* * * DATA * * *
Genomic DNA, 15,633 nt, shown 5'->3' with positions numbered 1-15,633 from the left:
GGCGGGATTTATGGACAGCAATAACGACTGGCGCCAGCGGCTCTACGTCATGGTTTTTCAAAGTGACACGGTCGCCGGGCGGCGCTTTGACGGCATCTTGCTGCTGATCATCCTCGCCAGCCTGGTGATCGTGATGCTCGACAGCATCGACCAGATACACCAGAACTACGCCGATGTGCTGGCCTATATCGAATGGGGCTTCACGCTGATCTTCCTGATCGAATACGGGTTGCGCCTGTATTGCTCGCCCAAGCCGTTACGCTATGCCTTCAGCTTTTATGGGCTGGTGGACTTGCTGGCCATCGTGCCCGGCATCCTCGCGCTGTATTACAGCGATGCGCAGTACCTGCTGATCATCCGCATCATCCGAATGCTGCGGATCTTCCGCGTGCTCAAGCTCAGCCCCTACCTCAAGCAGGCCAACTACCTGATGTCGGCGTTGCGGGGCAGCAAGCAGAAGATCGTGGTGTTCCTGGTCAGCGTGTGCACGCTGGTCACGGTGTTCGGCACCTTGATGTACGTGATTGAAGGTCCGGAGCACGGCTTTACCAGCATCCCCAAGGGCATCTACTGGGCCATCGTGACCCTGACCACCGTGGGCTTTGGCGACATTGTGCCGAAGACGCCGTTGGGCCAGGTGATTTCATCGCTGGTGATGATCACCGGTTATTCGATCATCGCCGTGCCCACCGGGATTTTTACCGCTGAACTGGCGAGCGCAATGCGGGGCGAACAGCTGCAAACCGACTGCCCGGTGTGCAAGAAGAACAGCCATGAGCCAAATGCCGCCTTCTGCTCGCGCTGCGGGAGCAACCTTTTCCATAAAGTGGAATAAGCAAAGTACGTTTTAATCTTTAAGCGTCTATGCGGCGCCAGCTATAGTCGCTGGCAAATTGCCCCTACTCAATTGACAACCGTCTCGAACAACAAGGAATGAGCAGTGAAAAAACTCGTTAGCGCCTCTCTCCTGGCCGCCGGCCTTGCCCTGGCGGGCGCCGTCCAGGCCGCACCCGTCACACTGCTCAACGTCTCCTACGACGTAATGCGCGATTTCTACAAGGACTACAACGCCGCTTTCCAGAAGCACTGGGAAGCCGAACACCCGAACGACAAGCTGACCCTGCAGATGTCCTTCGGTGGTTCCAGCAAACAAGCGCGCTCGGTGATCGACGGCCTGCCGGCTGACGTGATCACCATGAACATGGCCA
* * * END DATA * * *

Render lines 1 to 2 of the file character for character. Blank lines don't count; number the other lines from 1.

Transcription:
Genomic DNA, 15,633 nt, shown 5'->3' with positions numbered 1-15,633 from the left:
GGCGGGATTTATGGACAGCAATAACGACTGGCGCCAGCGGCTCTACGTCATGGTTTTTCAAAGTGACACGGTCGCCGGGCGGCGCTTTGACGGCATCTTGCTGCTGATCATCCTCGCCAGCCTGGTGATCGTGATGCTCGACAGCATCGACCAGATACACCAGAACTACGCCGATGTGCTGGCCTATATCGAATGGGGCTTCACGCTGATCTTCCTGATCGAATACGGGTTGCGCCTGTATTGCTCGCCCAAGCCGTTACGCTATGCCTTCAGCTTTTATGGGCTGGTGGACTTGCTGGCCATCGTGCCCGGCATCCTCGCGCTGTATTACAGCGATGCGCAGTACCTGCTGATCATCCGCATCATCCGAATGCTGCGGATCTTCCGCGTGCTCAAGCTCAGCCCCTACCTCAAGCAGGCCAACTACCTGATGTCGGCGTTGCGGGGCAGCAAGCAGAAGATCGTGGTGTTCCTGGTCAGCGTGTGCACGCTGGTCACGGTGTTCGGCACCTTGATGTACGTGATTGAAGGTCCGGAGCACGGCTTTACCAGCATCCCCAAGGGCATCTACTGGGCCATCGTGACCCTGACCACCGTGGGCTTTGGCGACATTGTGCCGAAGACGCCGTTGGGCCAGGTGATTTCATCGCTGGTGATGATCACCGGTTATTCGATCATCGCCGTGCCCACCGGGATTTTTACCGCTGAACTGGCGAGCGCAATGCGGGGCGAACAGCTGCAAACCGACTGCCCGGTGTGCAAGAAGAACAGCCATGAGCCAAATGCCGCCTTCTGCTCGCGCTGCGGGAGCAACCTTTTCCATAAAGTGGAATAAGCAAAGTACGTTTTAATCTTTAAGCGTCTATGCGGCGCCAGCTATAGTCGCTGGCAAATTGCCCCTACTCAATTGACAACCGTCTCGAACAACAAGGAATGAGCAGTGAAAAAACTCGTTAGCGCCTCTCTCCTGGCCGCCGGCCTTGCCCTGGCGGGCGCCGTCCAGGCCGCACCCGTCACACTGCTCAACGTCTCCTACGACGTAATGCGCGATTTCTACAAGGACTACAACGCCGCTTTCCAGAAGCACTGGGAAGCCGAACACCCGAACGACAAGCTGACCCTGCAGATGTCCTTCGGTGGTTCCAGCAAACAAGCGCGCTCGGTGATCGACGGCCTGCCGGCTGACGTGATCACCATGAACATGGCCA